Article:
#5 Split Complement. To find the split, locate a complementary combo on the color wheel, say blue-violet and yellow-orange, then take the two colors on either side of one of these colors. Those three colors are a split harmony. Either blue-violet, yellow and orange or yellow-orange, violet and blue.
In our example we are looking at a squash with a natural split harmony of yellow, orange and blue-violet. I added other objects which tie into the combo. Use these three colors throughout the entire drawing.
Find that dark arrow on the back of the wheel which points to complements. Shown here are blue-violet and yellow-orange and the ever-present mr. pepe. On either side of yellow orange are yellow and orange. Notice the narrow isosceles triangle with split complementary written in. Little daggers point to the split.
Choose tints, tones and shades plus the spectral hues of each color. Remember, perception of hue has a strong subjective element to it. Your choices may be different than mine.
Tone with a tint of blue-violet.
Measure forms and indicate major changes in value.
If your drawing is strong, then placing values and hues will be more fun and you won’t have to make major changes later on.
Spend time with the drawing.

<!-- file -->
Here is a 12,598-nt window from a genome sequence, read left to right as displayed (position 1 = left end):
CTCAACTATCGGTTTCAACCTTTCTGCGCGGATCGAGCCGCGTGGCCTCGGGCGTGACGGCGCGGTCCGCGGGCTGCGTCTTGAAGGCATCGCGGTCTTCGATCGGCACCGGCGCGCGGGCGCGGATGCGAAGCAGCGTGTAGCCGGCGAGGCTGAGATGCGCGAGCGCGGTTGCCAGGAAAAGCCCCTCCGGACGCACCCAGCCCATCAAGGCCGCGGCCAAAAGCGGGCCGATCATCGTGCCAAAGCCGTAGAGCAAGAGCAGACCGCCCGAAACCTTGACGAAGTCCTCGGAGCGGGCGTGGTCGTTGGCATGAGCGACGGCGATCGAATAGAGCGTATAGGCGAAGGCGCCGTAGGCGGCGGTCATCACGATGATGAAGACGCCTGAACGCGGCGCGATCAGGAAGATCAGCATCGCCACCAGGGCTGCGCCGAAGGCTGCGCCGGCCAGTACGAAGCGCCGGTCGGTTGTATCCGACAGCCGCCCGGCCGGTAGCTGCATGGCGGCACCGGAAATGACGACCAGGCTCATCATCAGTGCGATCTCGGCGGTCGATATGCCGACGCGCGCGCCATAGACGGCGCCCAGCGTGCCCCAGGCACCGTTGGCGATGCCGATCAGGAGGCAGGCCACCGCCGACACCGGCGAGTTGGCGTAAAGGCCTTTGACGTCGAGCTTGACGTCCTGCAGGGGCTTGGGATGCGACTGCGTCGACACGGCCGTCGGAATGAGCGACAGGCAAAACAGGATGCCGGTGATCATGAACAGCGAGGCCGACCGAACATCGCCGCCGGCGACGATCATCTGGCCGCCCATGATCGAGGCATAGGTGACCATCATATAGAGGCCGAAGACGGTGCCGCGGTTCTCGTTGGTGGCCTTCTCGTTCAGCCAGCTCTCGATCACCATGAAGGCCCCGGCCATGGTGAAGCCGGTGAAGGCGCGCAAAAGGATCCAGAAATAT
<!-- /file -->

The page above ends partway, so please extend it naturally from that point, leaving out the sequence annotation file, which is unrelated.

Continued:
It helps to make a separate black and white drawing with graphite or charcoal first.
First color pass use a mid tone orange. I lightly shade (using the side of the stick) wherever I see orange, skipping around the entire drawing (not one fruit-at-a-time).
Placing darker values, begin with dark orange, then a tone of orange, then a darkish tone of blue violet.
Now, go for the yellow, placing pure yellow and tones of yellow. Then back to pure orange and a tint of orange.
Now that mid tones and darks are placed, go for tints where light shines directly on the squash.
Use light tints to cool off areas with too much saturation as well as highlights.
I did not use any blending tools aside from the sides of the sticks for this drawing. I let the texture of the paper and pressure control the appearance. I layered a lot!
Let that toned blue-violet peak through the orange in some places. Close it out in others.
This is at a stopping stage. I’ve accomplished my goal of total implementation of the split. At this stage this piece is considered a pastel drawing. Further development and total resolution would yield a pastel painting.
The trick with pastel is to keep it loose and airy yet fully resolved. Practice!
- Split Complementary Harmony
- Shading technique